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About Darrel

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  • Joined: 04/26/2003

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    73 240z, 82 280zxt

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  1. Harbor freight furniture dolly(the bigger one), Then build it up with the 2x4 etc.
  2. shade tree short throw shifter.
  3. Go to your nearest tire shop make sure your tires on the tow vehicle are set to max or close to it. Don't try those coin operated compressors or you will be spending at least $5 and take forever to air up your tires. If your receiver hitch is straight then you should be good. If it has an angle to it then make sure the ball will be at the highest point. I helped Lonetree steve pick up a 240 earlier this year in Cheyenne, we came up from denver. He had a suburban and low tire pressure. The hitch was mounted low and barely cleared some of the roads. That was a long night just to get it loaded with a couple of flat tires. Used a come along and also had to raise the front of the trailer to get the 240 to clear the back end of the trailer. That due to the flat tire on the 240. I picked up a 620 pu, that was in grand junction. It towed fine, ran into a little snow on a couple of the mountain passes.
  4. Check fluid levels first then the clutch slave and master.
  5. If the switch got hot, then also check the fuse block, in particular the parking light fuse area. The old fuse blocks are riveted together and cause a lot of resistance making the wires hot. David Irwin(zondabrain) designed and makes the headlight harness and parking light harness and sells to MSA. Buy both the headlight harness and parking light harness. I prefer to deal directly with Dave.
  6. With patton you can buy their whole kit(they out source the ecu, programming etc) or if you are familiar with megasquirt you can make up your own system and just buy the adapters. A friend bought the system for his 510.
  7. Patton makes efi adapters for SU carbs. Not sure which he makes, 3 screw or 4 screw, maybe both by now. http://pattonmachine.com
  8. auto zone had one with a cast impeller.
  9. I helped lonetreesteve pick up a 240z earlier this year. Nose first, the standard straps on the haul trailer are fine. There should be a single chain at the rear of the trailer you can loop around one of the rear lower control arms. Just to be safe you can get a couple of straps to keep everything honest at the back end. Make sure the receiver hitch and ball are oriented the correct way to keep the nose of the trailer from dropping down too much. Steve's suburban had the ball mounted low and there was only a couple of inches from hitting the ground with the weight of the car on it. Make sure your tires on the tow vehicle are inflated properly. max pressure. Take to a real tire store. The coin operated ones at convenience stores are expensive, that is when you can find one that even works. Low tire pressure and the combo will wander all over.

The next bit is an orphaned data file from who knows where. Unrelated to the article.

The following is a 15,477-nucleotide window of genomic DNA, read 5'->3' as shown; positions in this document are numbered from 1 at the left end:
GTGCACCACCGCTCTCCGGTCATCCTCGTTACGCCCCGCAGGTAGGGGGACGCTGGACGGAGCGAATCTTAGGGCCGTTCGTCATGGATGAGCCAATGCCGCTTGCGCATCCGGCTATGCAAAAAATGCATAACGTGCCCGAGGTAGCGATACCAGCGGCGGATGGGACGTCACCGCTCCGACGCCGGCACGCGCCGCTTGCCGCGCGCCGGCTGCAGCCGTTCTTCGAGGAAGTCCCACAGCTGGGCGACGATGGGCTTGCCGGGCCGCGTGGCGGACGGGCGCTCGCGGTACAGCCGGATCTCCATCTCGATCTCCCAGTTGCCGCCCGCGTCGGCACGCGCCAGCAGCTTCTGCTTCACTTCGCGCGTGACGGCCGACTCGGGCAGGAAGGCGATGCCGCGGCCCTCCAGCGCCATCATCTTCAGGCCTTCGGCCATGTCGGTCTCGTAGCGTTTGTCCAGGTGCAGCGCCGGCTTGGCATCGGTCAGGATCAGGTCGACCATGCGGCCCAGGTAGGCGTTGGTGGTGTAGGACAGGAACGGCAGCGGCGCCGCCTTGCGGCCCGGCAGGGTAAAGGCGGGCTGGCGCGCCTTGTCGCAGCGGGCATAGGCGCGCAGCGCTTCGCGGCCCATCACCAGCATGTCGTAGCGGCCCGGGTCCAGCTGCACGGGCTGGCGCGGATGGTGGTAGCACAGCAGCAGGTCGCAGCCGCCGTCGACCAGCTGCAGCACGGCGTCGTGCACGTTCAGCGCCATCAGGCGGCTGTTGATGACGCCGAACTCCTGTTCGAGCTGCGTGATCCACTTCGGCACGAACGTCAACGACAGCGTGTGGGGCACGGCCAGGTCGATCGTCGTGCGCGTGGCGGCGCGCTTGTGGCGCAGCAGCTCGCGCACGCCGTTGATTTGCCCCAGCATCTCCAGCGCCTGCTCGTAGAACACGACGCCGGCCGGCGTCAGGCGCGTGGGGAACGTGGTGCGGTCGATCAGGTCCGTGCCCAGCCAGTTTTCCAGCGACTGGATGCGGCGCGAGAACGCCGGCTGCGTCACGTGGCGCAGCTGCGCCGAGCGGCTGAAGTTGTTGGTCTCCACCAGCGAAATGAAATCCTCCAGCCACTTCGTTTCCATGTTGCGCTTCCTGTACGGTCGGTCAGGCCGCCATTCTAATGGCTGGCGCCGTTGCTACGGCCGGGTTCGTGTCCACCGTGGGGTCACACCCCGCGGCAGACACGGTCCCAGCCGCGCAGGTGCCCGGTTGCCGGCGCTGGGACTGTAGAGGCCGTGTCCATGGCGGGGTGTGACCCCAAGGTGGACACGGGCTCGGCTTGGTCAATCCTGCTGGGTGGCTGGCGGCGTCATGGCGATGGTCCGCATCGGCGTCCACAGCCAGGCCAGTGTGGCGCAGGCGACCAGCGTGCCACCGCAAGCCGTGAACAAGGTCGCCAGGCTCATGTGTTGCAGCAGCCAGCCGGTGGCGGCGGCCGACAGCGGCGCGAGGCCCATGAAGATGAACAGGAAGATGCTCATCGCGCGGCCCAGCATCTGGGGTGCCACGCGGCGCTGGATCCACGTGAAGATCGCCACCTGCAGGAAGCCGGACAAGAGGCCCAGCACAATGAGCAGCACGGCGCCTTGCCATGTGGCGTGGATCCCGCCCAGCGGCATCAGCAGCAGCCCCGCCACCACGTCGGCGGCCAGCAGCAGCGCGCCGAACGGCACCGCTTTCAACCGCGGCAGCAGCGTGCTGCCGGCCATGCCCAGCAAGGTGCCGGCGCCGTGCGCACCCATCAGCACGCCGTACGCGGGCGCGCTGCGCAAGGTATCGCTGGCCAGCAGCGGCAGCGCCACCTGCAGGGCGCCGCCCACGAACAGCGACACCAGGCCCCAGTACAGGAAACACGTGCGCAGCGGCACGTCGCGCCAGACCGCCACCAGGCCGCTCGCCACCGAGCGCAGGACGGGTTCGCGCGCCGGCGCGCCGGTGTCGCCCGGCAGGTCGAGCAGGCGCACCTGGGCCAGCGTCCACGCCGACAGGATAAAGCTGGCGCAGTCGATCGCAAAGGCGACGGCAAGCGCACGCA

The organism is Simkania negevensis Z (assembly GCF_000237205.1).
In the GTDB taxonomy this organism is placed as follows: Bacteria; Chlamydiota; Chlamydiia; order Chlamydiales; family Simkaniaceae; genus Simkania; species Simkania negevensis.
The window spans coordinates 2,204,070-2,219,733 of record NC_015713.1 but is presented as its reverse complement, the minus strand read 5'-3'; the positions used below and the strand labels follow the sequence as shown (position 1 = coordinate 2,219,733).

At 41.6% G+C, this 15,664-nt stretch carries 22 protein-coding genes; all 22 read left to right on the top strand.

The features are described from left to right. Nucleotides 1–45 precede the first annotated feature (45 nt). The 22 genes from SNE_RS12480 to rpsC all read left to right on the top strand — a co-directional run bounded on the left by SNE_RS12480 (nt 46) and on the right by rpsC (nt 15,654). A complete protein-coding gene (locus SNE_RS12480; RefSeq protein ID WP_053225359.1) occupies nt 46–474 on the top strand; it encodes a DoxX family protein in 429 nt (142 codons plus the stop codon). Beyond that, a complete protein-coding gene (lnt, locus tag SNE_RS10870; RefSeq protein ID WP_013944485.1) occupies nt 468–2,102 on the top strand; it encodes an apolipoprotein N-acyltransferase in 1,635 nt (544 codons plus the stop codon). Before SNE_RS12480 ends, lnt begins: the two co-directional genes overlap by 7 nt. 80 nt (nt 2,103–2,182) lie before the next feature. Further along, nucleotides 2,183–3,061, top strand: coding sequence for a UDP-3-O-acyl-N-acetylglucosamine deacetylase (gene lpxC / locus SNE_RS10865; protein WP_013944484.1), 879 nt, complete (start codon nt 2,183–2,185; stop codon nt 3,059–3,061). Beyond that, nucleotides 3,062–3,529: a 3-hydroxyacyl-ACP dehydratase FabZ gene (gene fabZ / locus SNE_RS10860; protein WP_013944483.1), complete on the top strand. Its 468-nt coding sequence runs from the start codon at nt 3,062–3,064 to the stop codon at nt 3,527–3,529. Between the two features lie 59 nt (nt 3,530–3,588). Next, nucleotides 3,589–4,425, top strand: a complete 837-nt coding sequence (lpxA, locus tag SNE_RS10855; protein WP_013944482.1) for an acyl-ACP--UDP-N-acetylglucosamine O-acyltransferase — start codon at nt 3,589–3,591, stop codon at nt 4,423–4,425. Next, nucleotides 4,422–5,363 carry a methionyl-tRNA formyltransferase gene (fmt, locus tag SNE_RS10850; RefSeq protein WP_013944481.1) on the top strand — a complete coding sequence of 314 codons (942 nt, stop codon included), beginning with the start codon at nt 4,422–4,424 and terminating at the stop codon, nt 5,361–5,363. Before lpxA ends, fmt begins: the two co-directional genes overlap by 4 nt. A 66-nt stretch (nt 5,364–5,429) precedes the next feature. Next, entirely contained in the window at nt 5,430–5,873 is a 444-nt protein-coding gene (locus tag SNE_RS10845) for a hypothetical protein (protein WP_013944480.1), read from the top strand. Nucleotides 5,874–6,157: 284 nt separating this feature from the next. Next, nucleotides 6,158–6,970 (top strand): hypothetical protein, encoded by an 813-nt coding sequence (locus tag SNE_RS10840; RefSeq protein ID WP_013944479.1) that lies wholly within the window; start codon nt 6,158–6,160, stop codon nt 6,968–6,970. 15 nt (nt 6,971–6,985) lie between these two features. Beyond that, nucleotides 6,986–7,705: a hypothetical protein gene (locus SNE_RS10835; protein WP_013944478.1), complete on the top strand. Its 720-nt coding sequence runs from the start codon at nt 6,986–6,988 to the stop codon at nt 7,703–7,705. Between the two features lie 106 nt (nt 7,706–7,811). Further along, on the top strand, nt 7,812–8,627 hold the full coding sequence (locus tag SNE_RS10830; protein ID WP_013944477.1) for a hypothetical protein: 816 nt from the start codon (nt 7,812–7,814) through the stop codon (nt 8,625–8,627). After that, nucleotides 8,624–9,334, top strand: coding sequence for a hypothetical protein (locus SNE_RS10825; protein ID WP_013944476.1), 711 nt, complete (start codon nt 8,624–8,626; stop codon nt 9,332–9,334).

10. He already said never mind. Bitch!
  11. It is that part that causes so many problems in getting the spindle pin out. When at the factory, they torque it down so much that the lock pin deforms the spindle pin at either side of the indent. With mine I can easily remove and replace the pin without destroying the spindle pin. You can always use washers as spacers to center the pin, then remove the washers and torque the nut like normal.
  12. Don't drive at night, but if you have to you can take the fuse block out and soak in vinegar and rinse off to keep it from building up corrosion. The fuse block contacts are riveted and can build up causing a lot of resistance.
  13. electrical-- See datsundave/ David Irwin for the parking light and headlight harness relay kits. It will save your fuse block and combo switch. He also has a couple of other bits, front side marker to turn indicator conversion. All of these are plug and play, no modifications to original wiring or connectors. I had the deposits at the thermostat housing and water outlet too on a car that sat for 30 years. Like you, I flushed it out and ran clear. Maybe the rubber, aluminum and antifreeze reacted together. I would say that is a $30K car now, except for the back carpeting. ;-)
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